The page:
Taiye and Kahinde are twin sisters, daughters of Kambirinachi: Butter Honey Pig Bread alternates between their perspectives, each woman narrating their contemporary experiences through the lens of key events in their pasts. The sister’s mother is Yoruba and their father is Igbo, something they often have to explain when
I’m even more likely to pick up dark and disturbing stories when the sun is beating down. This stems to my “discovery” of Stephen King in a teenaged summer, beginning with Night Shift and Skeleton Crew. There I was: lying on my back in the grass behind the rented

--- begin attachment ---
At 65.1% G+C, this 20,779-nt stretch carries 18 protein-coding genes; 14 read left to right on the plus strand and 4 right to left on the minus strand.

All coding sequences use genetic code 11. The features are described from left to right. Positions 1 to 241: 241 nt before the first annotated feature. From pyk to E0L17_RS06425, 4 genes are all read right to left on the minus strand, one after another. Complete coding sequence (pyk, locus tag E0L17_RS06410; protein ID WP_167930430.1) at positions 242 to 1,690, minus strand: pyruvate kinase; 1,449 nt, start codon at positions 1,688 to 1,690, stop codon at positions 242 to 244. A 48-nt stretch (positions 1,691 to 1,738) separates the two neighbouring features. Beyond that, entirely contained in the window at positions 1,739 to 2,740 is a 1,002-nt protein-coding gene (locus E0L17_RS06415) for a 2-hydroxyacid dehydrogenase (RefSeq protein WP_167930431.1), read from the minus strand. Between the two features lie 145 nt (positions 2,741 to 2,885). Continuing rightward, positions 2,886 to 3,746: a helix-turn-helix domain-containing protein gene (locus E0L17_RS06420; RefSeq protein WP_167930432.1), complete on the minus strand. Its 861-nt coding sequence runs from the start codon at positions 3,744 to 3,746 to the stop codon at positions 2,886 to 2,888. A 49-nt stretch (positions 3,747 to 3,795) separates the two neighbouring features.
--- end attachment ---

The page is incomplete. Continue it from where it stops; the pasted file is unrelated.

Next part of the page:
Despite the rather long title, the core idea of this novel is succinct: “Your truth is not more fucking true than my truth.” Megan Gail Coles situates her story around a downtown restaurant in St. John’s Newfoundland. There, a handful of characters, who are navigating the daily grind, present
I heard Madeleine Thien read from this collection in 2001 in a small library theatre in London, Ontario; I recall that she was very gracious and spoke of being honoured to appear with the other women who were reading that night. (I heard Joan Barfoot, Bonnie Burnard and Jane
June is at the heart of this collection of stories; she is the link, the thread of light through a series of dark scenes. She is our guide to the ‘burbs: “The picture perfect suburban dream with the groomed lawns, nine-to-five jobs, 2.5 children kind of places. Domino effect.